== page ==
This is the beginning of a strange journey for Lisa, a surreal journey into darkness where reality seems warped. Outside the store it takes the form of a maze like city, of winding streets. She searches for the way back to the fresco but can't find it. She seeks help but can't find any. Her anxiety increases when she runs into Leandro again in a back ally square. He is carrying a dummy of Carlo (
  Here I go again writing a summary of the film instead of a review of it. It is so easy to be caught up in the details and there are so many details. I will try to be better, really I will. This first part of the film is a way of showing that the devil has ensnared Lisa. If I were to pick out reasons why it works I would say the sense of confusion that Lisa experiences is well relayed through the scenes of her wandering the narrow allies of the town and her fear captured with low angled camera shot. What I think does not work so well here is that there is really no reason for her to be caught up in the story. If you pay attention in the shop where she sees the music box you will see that the characters on the box are driven around in a circle by death. So much of this film is about death, so if we take the box as symbolic then maybe the film itself is a circle that repeats, but I am getting ahead of the film here.
When she runs into Carlo on the stairs and he recognizes her as someone else we can surmise that maybe at the beginning of the devil's cycle with these characters she does not remember who she is? Is she actually Elena? Is this Elena's private hell where she is transported into this place to feel the confusion of being lost? At any rate Lisa is a very underdeveloped character, we really don't know anything about her or the woman Elena she was mistaken for. A weakness of the film has to be that she never becomes a fully developed character and it is left for interpretation whether she actually is Elena. It may be that because Lisa is not real, she could never have depth, she is a shell that Elena is using to try to escape the devil's influence. Never does she do anything to improve or hinder her situation, she just has these events happen to her. Much like the dummy's of the characters in the film Lisa is a mannequin of the film itself she is moved place to place but it really is never of her own doing.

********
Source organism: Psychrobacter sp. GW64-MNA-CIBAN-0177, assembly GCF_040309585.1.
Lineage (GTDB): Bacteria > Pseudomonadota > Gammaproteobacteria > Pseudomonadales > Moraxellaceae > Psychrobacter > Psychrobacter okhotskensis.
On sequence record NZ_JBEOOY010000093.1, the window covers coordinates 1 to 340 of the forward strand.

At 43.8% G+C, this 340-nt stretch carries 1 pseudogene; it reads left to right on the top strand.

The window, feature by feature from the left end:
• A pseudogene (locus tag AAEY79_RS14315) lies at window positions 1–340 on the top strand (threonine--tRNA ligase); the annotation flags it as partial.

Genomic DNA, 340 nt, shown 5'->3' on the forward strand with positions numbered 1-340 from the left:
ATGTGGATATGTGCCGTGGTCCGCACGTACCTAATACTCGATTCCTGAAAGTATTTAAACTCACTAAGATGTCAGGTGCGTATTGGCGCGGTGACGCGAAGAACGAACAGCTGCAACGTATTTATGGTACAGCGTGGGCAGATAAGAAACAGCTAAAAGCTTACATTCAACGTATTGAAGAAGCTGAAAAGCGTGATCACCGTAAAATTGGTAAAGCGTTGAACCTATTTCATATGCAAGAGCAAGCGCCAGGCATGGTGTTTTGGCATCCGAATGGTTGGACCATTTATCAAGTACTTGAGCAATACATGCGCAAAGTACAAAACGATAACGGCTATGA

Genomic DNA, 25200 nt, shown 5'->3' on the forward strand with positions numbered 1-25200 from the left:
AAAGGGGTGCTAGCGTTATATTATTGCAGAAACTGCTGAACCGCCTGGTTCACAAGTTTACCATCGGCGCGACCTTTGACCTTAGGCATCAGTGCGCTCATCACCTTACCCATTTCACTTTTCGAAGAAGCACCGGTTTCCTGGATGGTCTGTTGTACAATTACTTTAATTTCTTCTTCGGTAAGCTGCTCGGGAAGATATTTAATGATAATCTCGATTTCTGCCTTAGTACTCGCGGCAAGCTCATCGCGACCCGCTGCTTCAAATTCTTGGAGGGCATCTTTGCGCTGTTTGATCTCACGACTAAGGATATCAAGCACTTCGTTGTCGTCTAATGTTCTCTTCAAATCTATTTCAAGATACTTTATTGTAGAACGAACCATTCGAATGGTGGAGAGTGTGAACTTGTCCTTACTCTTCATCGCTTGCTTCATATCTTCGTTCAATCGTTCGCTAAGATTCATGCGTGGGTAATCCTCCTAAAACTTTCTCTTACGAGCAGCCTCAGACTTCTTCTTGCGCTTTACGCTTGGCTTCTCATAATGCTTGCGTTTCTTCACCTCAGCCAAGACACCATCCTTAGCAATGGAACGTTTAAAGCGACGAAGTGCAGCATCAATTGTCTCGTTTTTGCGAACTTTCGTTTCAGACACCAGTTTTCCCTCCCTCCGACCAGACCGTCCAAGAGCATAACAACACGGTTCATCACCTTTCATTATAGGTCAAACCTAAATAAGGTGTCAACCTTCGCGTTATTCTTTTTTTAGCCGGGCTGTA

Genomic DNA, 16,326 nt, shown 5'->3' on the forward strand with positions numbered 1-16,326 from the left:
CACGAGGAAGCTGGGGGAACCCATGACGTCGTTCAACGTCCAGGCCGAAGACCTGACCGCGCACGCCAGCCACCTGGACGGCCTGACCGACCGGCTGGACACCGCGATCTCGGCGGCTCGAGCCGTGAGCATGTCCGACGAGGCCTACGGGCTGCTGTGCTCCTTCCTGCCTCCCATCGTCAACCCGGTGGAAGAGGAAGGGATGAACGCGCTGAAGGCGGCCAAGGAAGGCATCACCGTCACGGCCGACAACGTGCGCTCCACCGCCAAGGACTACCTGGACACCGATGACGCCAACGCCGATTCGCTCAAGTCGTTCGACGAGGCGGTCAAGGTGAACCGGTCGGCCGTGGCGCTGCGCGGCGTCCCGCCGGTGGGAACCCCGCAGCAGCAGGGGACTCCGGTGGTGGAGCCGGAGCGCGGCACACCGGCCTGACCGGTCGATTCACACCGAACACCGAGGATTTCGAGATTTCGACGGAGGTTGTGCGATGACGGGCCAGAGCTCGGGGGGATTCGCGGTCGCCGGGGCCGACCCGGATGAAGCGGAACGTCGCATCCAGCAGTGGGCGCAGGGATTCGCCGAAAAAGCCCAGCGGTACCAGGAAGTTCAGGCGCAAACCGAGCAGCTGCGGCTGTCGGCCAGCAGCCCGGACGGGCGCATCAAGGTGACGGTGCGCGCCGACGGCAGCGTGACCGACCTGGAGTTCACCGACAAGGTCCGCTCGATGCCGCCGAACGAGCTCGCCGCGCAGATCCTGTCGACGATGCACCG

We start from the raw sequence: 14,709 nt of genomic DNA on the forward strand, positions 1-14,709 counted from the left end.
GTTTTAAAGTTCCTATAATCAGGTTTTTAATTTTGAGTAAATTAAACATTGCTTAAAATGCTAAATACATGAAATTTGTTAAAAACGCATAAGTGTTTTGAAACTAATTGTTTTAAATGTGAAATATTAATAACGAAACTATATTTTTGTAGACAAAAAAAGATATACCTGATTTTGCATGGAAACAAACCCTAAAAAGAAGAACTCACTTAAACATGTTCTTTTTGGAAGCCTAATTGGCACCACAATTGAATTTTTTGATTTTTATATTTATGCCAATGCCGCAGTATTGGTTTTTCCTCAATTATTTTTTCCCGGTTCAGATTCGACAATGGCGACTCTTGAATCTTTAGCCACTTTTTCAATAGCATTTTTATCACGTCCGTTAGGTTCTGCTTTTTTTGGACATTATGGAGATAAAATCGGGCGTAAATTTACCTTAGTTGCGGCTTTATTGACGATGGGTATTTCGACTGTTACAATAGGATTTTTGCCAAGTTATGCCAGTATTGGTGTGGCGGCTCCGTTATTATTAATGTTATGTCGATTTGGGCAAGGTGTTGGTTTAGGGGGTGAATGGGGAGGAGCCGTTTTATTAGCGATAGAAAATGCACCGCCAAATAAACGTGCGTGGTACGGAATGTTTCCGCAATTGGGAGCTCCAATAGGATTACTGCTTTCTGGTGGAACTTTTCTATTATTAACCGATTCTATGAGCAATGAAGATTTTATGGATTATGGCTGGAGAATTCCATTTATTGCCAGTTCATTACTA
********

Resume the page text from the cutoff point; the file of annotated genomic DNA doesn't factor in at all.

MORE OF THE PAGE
The second act has Lisa getting a ride in a car owned by a couple Frances (Eduardo Fajardo) and Sophia Lehar (Sylva Koscina). It is a cool scene where we see from the stares between the people in the car that Sophia is having an affair with the chauffeur George (Gabriele Tinti) and that Mr. Lehar knows of it. It is an added dynamic to what is going on in their world. The car is having problems with its hoses and sputtering and overheating. The four of them are forced to stop at a local villa so repairs can be made. This sets up the primary story of ghosts and love lost and death and rebirth. The house is owned by the blind Countess (Alida Valli) and she lives there with her son Max (Alessio Orano) with butler Leandro. Naturally they are offered the hospitality of the house and here is the rub. Lisa seeing Leandro, tries to hide in the background but is seen.  He presses her about whether she recognizes him. A telling statement of Very Little escapes me if you know what I mean." lends to the idea that he is the devil. So if all the players are in a hell world the story of the house is the horror they must relive. The story in the house is of Carlo is the husband of the Countess. Elena is engaged to Max and then has an affair with Carlo. Max being a psycho kills both Elena and Carlo for their act of betrayal. They are brought back together into this house to rediscover the horrors of their sins by the devil again and again. The betrayal of infidelity is represented not only in the back story of the occupants but in the relationship between George and the Lehers. Each time the outcome will be murder.  Another symbol of this manipulation could be the music box, a circular disc spins the six figures watched over by the death character, The Queen, King, Bride, Groom, Male outside and death representing the Countess, Max, Lehers George and Leandro they are driven in circles. There is actually a point in the movie where the group is being lead by Leandro through the grounds in the same order as the figures on the music box.